Is Communication Killing Your Startup?

A few months ago, I tweeted:

Lack of communication is deadly for SaaS companies. Internal teams will operate under assumptions when the right systems for communication aren’t set up because assuming and moving on is quicker and easier.

This is especially true for marketing and engineering teams. Marketing teams need to know what product changes are in the works to position the product correctly to customers. Engineering teams need to know more about customers’ buying habits and usage intentions to inform product development.

But communication breaks down because engineering and marketing teams don’t typically work closely together on a regular basis. They may also have different views on product and business development—especially when it comes to prioritization.

If you don’t create and maintain effective communication processes, things can go awry quickly. Teams don’t have the information they need to work together towards a big picture. You can’t build a sustainable business this way.

You can’t grow by working in silos

Engineering and business development teams—specifically, marketing and sales—both want to deliver the best possible tool to customers. They have the same general goal, but their different perspectives are shaped by how they interact with the product:

  • Engineers are internal-facing. They spend time building and editing the product. They juggle inputs from different teams, the CEO, investors, and other key stakeholders—all while trying to code new features and fix bugs.
  • Marketers and sales people are external-facing. They spend time exposing people to and teaching them about the product. They have to get the right message to the right customer at the right time.

To build a business and nail down your objectives, the internal-facing engineering team and the external-facing sales and marketing teams need to communicate more frequently and effectively with one another. After all, you can’t promise customers one thing and then deliver something else.

Nail down communication early on

I felt the effects of poor communication when I was building Crazy Egg. My co-founder Neil and I were both non-technical and worked on marketing and management. In the beginning, we hired a development shop to build an MVP.

Our vision as marketers was a super simple heat map to help customers track activity on their site, but the dev shop built out their vision of the tool, which ended up being too complex and buggy.

We’d assumed they knew what we wanted, but we hadn’t been specific or given them detailed feedback. We ended up having to start over with a new developer.

As a company gains more people, the number of potential communication pathways grows exponentially. Without established processes, it’s almost impossible to make sure all of those people stay in touch with each other.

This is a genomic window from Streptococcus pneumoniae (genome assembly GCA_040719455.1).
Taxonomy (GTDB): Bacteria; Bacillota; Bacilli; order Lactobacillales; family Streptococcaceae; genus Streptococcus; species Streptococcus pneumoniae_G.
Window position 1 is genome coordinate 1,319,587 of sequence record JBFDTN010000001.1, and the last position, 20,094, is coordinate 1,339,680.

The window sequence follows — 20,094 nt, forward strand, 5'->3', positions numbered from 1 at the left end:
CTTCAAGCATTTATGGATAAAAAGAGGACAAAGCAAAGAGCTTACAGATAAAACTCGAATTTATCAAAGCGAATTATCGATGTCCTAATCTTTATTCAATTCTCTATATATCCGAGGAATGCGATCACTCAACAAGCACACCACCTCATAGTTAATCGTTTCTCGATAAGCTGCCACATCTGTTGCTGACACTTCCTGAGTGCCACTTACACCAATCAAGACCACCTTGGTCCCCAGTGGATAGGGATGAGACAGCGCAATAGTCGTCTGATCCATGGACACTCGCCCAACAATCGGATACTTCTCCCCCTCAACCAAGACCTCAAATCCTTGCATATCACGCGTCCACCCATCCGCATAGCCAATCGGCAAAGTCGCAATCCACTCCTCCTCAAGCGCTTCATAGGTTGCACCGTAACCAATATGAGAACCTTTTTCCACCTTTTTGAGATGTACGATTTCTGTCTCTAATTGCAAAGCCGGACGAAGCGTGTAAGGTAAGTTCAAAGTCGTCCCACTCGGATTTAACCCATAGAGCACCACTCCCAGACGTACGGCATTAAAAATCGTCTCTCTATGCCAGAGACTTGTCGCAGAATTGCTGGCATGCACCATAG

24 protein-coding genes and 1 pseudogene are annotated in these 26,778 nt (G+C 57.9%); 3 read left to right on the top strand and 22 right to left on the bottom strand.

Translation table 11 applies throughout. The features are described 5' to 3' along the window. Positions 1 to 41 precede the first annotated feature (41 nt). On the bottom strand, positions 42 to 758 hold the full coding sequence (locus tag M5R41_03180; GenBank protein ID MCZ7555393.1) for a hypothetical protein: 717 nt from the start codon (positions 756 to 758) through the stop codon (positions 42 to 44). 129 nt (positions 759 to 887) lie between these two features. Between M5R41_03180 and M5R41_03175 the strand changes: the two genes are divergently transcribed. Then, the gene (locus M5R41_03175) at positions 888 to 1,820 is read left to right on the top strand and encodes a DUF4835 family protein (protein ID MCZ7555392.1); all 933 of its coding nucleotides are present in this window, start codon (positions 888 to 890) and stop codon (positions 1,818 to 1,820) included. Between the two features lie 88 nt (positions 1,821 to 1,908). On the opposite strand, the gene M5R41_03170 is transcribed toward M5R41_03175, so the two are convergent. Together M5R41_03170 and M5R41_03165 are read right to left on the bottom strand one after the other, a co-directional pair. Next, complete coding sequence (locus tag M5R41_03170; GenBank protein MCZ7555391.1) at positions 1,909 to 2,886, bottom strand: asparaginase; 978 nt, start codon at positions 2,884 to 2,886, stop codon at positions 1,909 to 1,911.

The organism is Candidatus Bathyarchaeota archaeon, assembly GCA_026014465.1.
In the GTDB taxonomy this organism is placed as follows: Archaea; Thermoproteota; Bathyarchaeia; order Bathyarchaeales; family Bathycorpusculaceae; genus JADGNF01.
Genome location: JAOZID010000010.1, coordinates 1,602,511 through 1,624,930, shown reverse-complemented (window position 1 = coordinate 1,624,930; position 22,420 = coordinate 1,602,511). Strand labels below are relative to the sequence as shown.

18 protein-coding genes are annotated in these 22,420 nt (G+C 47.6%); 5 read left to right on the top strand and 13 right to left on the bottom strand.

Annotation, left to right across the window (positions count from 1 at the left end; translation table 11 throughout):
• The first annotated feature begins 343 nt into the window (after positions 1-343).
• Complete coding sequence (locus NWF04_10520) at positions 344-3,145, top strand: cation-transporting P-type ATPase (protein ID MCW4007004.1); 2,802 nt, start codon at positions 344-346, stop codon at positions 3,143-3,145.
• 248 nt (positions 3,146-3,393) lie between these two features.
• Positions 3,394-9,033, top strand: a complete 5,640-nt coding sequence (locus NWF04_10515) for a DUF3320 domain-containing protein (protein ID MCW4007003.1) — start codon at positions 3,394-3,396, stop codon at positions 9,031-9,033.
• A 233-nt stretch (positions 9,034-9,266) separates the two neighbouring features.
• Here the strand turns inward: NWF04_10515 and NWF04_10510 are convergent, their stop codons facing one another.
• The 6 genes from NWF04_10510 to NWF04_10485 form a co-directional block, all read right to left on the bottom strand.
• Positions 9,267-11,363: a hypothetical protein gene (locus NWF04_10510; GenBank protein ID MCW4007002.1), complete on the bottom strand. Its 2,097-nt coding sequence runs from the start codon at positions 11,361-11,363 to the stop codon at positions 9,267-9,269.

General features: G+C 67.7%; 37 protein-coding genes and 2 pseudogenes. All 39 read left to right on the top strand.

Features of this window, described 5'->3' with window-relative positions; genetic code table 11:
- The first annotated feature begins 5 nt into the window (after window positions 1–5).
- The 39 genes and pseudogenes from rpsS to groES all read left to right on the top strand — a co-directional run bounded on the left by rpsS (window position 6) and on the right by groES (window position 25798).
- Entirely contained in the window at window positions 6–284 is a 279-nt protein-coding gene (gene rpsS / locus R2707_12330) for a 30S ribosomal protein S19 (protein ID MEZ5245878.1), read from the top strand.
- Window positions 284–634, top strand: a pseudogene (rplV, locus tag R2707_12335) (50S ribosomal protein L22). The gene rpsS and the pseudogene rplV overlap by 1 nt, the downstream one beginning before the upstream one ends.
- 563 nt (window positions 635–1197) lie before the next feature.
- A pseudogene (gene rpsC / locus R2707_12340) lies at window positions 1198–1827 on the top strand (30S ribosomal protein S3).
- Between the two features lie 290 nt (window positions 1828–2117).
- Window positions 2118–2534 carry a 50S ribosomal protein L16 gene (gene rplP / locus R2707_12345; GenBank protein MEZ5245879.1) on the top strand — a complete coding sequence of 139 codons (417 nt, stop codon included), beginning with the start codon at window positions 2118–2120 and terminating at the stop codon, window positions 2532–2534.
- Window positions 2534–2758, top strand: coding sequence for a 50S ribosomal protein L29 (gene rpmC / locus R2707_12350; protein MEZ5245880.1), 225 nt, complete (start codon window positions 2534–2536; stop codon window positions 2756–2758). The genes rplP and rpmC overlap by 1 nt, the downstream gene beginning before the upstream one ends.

The best SaaS companies overcome this by being proactive about communication early on. There are three ways a team can do this:

  1. Create processes for communication and get people invested in using them
  2. Set aligned product and business objectives across the company
  3. Create a transparent road-mapping and reporting process that everyone at the company can access

Let’s dive into these three steps and explain how to put them in action to improve communication between the engineering team and the marketing and sales teams.

1. Create processes for communication

Most teams pay lip service to “enabling trust and understanding.” But they don’t actually go the extra mile to put it into practice.

To make this actionable, you have to establish communication processes and get people excited to use them. In order to actually foster trust and understanding around everyone’s varying contributions, people on different teams have to communicate about their workflows.

Here’s what this looks like at a company: At Kissmetrics, communication was one of our biggest growing pains. Over a few years my co-founder Neil and I scaled the team up from two to 25 people across four different time zones. But as we grew, we didn’t take the time to prioritize communication. We assumed that our old methods of long email chains and ad hoc meetings would get the job done.

It didn’t. Neil and I had to micromanage everything because no one could be sure about what anyone else was working on. It created way more work and significantly lowered our efficiency.

Established communication flows are especially important for linking engineering and marketing teams. In addition to the organizational challenges of scaling, these teams have differing work patterns that disincentivize communication:

  • Both engineers and marketers tend to use jargon within their own teams, which is prohibitive to people outside the team.
  • Engineers and marketers break up their days differently. Engineers often break the day into half-days or full days to spend long stretches coding, while marketers and salespeople think of their days hourly to account for meetings and calls.

It takes effort to communicate effectively in spite of these differences. We saw at Kissmetrics that scattered emails and random meetings weren’t going to do the trick. You need to establish processes so that people know where to turn for the right information. To make these processes stick, make sure everyone can commit to and benefit from them. Here are the steps you can take to create communication flows within a siloed team: